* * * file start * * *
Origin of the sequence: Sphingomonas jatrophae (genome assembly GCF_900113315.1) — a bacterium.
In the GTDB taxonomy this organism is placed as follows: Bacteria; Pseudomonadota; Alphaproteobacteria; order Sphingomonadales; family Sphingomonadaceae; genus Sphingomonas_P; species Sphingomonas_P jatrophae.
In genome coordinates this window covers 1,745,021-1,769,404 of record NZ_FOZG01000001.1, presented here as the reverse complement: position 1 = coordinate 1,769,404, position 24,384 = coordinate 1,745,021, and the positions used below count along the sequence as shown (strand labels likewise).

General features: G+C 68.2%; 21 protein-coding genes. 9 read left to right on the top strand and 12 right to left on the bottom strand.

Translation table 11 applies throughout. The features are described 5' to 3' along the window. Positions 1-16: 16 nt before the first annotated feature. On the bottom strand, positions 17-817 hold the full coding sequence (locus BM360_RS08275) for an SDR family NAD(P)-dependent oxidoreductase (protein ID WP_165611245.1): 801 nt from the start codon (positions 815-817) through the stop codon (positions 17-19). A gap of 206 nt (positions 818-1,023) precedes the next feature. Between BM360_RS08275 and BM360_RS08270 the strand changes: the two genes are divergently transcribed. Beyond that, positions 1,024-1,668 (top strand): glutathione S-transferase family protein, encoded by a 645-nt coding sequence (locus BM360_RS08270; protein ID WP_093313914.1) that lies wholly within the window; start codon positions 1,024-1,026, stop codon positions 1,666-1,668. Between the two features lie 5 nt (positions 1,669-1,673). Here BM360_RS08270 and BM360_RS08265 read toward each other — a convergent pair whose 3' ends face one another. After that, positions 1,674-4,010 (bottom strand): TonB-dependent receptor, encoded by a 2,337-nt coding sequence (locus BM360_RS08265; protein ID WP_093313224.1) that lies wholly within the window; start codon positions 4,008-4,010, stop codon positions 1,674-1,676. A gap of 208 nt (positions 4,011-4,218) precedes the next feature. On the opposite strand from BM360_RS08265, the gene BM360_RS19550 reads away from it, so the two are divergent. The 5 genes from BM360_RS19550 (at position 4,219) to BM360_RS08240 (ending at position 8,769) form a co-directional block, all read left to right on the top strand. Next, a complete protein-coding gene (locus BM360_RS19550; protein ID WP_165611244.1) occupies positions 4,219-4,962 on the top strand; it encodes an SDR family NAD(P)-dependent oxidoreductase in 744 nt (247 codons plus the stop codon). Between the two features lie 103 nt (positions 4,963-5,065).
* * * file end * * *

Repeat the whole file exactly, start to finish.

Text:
Origin of the sequence: Sphingomonas jatrophae (genome assembly GCF_900113315.1) — a bacterium.
In the GTDB taxonomy this organism is placed as follows: Bacteria; Pseudomonadota; Alphaproteobacteria; order Sphingomonadales; family Sphingomonadaceae; genus Sphingomonas_P; species Sphingomonas_P jatrophae.
In genome coordinates this window covers 1,745,021-1,769,404 of record NZ_FOZG01000001.1, presented here as the reverse complement: position 1 = coordinate 1,769,404, position 24,384 = coordinate 1,745,021, and the positions used below count along the sequence as shown (strand labels likewise).

General features: G+C 68.2%; 21 protein-coding genes. 9 read left to right on the top strand and 12 right to left on the bottom strand.

Translation table 11 applies throughout. The features are described 5' to 3' along the window. Positions 1-16: 16 nt before the first annotated feature. On the bottom strand, positions 17-817 hold the full coding sequence (locus BM360_RS08275) for an SDR family NAD(P)-dependent oxidoreductase (protein ID WP_165611245.1): 801 nt from the start codon (positions 815-817) through the stop codon (positions 17-19). A gap of 206 nt (positions 818-1,023) precedes the next feature. Between BM360_RS08275 and BM360_RS08270 the strand changes: the two genes are divergently transcribed. Beyond that, positions 1,024-1,668 (top strand): glutathione S-transferase family protein, encoded by a 645-nt coding sequence (locus BM360_RS08270; protein ID WP_093313914.1) that lies wholly within the window; start codon positions 1,024-1,026, stop codon positions 1,666-1,668. Between the two features lie 5 nt (positions 1,669-1,673). Here BM360_RS08270 and BM360_RS08265 read toward each other — a convergent pair whose 3' ends face one another. After that, positions 1,674-4,010 (bottom strand): TonB-dependent receptor, encoded by a 2,337-nt coding sequence (locus BM360_RS08265; protein ID WP_093313224.1) that lies wholly within the window; start codon positions 4,008-4,010, stop codon positions 1,674-1,676. A gap of 208 nt (positions 4,011-4,218) precedes the next feature. On the opposite strand from BM360_RS08265, the gene BM360_RS19550 reads away from it, so the two are divergent. The 5 genes from BM360_RS19550 (at position 4,219) to BM360_RS08240 (ending at position 8,769) form a co-directional block, all read left to right on the top strand. Next, a complete protein-coding gene (locus BM360_RS19550; protein ID WP_165611244.1) occupies positions 4,219-4,962 on the top strand; it encodes an SDR family NAD(P)-dependent oxidoreductase in 744 nt (247 codons plus the stop codon). Between the two features lie 103 nt (positions 4,963-5,065).